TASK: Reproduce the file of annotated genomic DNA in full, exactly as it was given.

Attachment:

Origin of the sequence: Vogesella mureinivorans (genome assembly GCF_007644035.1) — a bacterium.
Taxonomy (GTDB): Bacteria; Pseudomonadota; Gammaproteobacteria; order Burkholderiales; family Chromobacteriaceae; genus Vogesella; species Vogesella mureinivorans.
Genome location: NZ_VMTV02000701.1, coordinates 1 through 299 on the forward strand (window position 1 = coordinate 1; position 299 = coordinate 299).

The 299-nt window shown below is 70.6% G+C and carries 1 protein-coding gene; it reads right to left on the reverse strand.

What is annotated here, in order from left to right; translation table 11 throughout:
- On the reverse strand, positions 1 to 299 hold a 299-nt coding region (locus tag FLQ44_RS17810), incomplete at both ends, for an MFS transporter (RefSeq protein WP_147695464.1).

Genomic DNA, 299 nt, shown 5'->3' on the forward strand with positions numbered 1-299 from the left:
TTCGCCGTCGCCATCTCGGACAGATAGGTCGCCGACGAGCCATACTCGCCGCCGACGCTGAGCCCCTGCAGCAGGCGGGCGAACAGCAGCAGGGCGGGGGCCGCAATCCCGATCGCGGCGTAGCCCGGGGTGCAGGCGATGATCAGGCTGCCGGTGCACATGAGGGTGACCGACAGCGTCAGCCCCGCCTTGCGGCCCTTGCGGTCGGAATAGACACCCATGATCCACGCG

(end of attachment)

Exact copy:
Origin of the sequence: Vogesella mureinivorans (genome assembly GCF_007644035.1) — a bacterium.
Taxonomy (GTDB): Bacteria; Pseudomonadota; Gammaproteobacteria; order Burkholderiales; family Chromobacteriaceae; genus Vogesella; species Vogesella mureinivorans.
Genome location: NZ_VMTV02000701.1, coordinates 1 through 299 on the forward strand (window position 1 = coordinate 1; position 299 = coordinate 299).

The 299-nt window shown below is 70.6% G+C and carries 1 protein-coding gene; it reads right to left on the reverse strand.

What is annotated here, in order from left to right; translation table 11 throughout:
- On the reverse strand, positions 1 to 299 hold a 299-nt coding region (locus tag FLQ44_RS17810), incomplete at both ends, for an MFS transporter (RefSeq protein WP_147695464.1).

Genomic DNA, 299 nt, shown 5'->3' on the forward strand with positions numbered 1-299 from the left:
TTCGCCGTCGCCATCTCGGACAGATAGGTCGCCGACGAGCCATACTCGCCGCCGACGCTGAGCCCCTGCAGCAGGCGGGCGAACAGCAGCAGGGCGGGGGCCGCAATCCCGATCGCGGCGTAGCCCGGGGTGCAGGCGATGATCAGGCTGCCGGTGCACATGAGGGTGACCGACAGCGTCAGCCCCGCCTTGCGGCCCTTGCGGTCGGAATAGACACCCATGATCCACGCG